Let’s be fair to a real press corps hero: When it comes to discussing these matters, Krugman has long been massively better than Quiet Liberal Pundits like E. J. Dionne. (Dionne has no plan—no intention—to tell you the truth about your era. Simply put, he’s never going to tell you about the forces that have changed all our lives.) But the New York Times has played a much bigger role than Fox in the “fake scandal” era which Krugman discusses. Of course, it’s always easy to hand good liberals the pleasing head of vile, disgraced Fox. Omigod! We luvv that story! But uh-oh! When our good shepherds engage in this practice, can you hear what they’re actually saying? Can’t you hear their secret message? Can’t you just hear them? Hey, rubes!

PASTY-FACED WEAKLING GONE VILE: Regarding the Pelosi coverage, we thank Jamison Foser for recording these moments, brought to us by CNN:
WOLF BLITZER (3/30/07): Congress heads out on spring break, and to hear the White House tell it, you'd think that House Speaker Nancy Pelosi had gone wild.

TOM FOREMAN (later that evening, 3/30/07): Speaker of the House Nancy Pelosi, Girls Gone Wild, D.C. style. She's making a Middle East swing and chatting with Syria.

GLENN BECK (4/2/07): Nancy Pelosi is spending her spring break in Syria. It's Congress gone wild.
Just consider that astonishing comment by Foreman. Can anyone tell us why this weak, insulting, pasty-faced boy is still on CNN’s air?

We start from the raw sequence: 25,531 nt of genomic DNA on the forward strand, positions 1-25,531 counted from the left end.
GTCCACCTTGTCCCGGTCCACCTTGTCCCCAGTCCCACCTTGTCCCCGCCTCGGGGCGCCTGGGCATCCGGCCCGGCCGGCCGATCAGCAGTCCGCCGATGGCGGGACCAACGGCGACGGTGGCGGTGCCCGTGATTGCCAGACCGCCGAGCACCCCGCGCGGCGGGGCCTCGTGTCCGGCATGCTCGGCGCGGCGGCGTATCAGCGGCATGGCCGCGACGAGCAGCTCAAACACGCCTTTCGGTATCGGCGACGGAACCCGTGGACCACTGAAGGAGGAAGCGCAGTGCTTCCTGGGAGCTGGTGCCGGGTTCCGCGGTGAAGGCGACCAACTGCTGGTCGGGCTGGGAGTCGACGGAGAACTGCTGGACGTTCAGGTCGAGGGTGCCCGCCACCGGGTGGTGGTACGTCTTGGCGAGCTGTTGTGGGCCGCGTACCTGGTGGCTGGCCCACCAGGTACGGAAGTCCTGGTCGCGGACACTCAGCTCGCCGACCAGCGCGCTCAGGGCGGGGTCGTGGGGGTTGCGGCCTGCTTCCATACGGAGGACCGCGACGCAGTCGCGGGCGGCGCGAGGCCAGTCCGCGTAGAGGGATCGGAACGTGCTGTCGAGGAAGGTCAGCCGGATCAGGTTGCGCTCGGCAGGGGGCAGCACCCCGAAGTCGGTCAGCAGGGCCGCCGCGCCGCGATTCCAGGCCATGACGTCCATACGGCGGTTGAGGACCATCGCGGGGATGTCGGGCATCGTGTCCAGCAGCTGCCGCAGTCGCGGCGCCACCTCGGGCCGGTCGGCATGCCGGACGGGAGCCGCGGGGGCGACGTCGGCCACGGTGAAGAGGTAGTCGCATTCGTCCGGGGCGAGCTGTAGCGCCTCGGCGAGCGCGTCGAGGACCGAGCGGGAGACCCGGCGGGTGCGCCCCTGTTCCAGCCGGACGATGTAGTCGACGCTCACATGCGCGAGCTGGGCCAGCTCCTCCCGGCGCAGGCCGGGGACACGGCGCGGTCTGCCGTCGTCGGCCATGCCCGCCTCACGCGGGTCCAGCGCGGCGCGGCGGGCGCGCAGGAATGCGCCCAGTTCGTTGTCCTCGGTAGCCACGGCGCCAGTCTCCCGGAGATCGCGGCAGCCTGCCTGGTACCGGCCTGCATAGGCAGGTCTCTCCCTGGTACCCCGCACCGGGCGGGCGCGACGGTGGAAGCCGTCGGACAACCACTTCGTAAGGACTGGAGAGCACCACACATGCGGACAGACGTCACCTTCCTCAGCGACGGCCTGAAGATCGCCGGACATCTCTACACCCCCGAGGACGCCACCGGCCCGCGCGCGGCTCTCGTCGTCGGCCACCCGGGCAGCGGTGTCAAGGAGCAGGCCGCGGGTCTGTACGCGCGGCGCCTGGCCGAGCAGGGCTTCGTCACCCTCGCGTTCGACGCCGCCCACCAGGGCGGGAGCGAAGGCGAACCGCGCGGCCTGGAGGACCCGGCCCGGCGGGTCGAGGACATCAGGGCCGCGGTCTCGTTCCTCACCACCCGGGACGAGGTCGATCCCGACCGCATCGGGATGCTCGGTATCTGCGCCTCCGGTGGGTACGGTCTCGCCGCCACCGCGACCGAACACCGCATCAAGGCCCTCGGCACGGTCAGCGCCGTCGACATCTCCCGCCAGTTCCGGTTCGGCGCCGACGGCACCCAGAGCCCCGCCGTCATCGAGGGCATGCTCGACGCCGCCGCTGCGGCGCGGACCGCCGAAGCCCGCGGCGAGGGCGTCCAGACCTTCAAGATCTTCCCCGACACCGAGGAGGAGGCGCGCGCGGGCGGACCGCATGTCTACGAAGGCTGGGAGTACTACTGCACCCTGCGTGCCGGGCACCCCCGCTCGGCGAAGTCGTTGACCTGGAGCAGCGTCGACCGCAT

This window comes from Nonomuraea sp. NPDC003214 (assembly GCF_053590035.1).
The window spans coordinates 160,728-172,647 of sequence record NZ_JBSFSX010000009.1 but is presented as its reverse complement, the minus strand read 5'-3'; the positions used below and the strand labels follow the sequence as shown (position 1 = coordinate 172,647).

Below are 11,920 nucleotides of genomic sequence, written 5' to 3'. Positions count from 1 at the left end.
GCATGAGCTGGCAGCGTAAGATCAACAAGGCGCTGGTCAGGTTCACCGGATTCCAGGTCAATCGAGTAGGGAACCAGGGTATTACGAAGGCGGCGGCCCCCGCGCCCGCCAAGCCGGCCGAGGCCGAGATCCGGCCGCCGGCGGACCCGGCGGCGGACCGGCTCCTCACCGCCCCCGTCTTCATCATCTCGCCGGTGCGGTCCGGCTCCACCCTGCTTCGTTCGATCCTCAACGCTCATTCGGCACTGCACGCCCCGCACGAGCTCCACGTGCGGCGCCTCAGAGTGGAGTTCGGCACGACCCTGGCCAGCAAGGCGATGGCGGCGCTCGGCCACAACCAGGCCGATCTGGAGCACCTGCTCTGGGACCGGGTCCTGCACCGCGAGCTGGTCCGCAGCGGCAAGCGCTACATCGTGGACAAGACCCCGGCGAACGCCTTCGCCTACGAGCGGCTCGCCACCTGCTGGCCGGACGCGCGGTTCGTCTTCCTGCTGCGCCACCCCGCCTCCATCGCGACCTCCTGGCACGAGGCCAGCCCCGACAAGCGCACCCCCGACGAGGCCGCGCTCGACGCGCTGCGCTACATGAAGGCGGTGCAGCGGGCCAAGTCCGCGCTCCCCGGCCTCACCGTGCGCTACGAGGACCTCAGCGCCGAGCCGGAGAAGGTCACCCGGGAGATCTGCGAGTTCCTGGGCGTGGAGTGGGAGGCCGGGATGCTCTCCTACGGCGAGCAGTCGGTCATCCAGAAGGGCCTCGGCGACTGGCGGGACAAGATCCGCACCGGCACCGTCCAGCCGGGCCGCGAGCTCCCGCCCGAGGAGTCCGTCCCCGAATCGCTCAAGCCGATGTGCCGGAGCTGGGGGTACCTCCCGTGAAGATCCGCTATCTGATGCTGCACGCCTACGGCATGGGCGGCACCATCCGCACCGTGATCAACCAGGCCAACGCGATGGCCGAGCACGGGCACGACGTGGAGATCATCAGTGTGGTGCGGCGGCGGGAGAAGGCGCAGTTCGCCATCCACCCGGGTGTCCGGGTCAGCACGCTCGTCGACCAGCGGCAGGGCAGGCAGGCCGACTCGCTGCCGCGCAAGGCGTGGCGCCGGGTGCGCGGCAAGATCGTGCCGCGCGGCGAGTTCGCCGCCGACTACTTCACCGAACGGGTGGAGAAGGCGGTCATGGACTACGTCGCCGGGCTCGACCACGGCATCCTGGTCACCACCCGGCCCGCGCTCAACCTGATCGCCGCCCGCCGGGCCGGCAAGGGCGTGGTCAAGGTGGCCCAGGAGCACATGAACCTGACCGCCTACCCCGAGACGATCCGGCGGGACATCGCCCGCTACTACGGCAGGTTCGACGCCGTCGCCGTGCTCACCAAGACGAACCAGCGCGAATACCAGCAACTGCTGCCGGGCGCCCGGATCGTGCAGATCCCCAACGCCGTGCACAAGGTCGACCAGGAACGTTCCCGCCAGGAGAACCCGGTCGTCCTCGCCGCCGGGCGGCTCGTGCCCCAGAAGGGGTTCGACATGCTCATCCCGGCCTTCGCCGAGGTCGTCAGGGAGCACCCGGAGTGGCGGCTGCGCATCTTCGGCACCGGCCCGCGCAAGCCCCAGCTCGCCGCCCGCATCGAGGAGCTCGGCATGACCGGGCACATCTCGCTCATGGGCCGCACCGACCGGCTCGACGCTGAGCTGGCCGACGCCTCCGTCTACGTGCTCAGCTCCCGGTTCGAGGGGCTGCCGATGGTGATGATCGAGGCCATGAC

We expect to address this a bit more tomorrow, when we review Don Imus’ recent insults. But over the past three months, astonishing types of gender-based insults have been aimed at Pelosi and Hillary Clinton. It’s amazing to see our weakling boy pundits say such things—and to see the liberal web sit and stare. Off in space. Hugely silent.

Special report: The 90 percent conundrum!

PART 1—GOLDBERG’S LAW: Can our most famous papers get any fact right? For us, that question came to mind again when the Washington Post and the New York Times tried to describe the crucial report by the UN’s Intergovernmental Panel on Climate Change. Part 1 of this important report was released on February 2. (Part 2 was issued last Friday. Part 3 will appear on May 4.)

Yes, the IPCC released “Part 1" on Friday, February 2. The next day, Juliet Eilperin summarized thusly on page one of the Washington Post. It was the paper’s lead story:
EILPERIN (2/3/07): An international panel of climate scientists said yesterday that there is an overwhelming probability that human activities are warming the planet at a dangerous rate, with consequences that could soon take decades or centuries to reverse.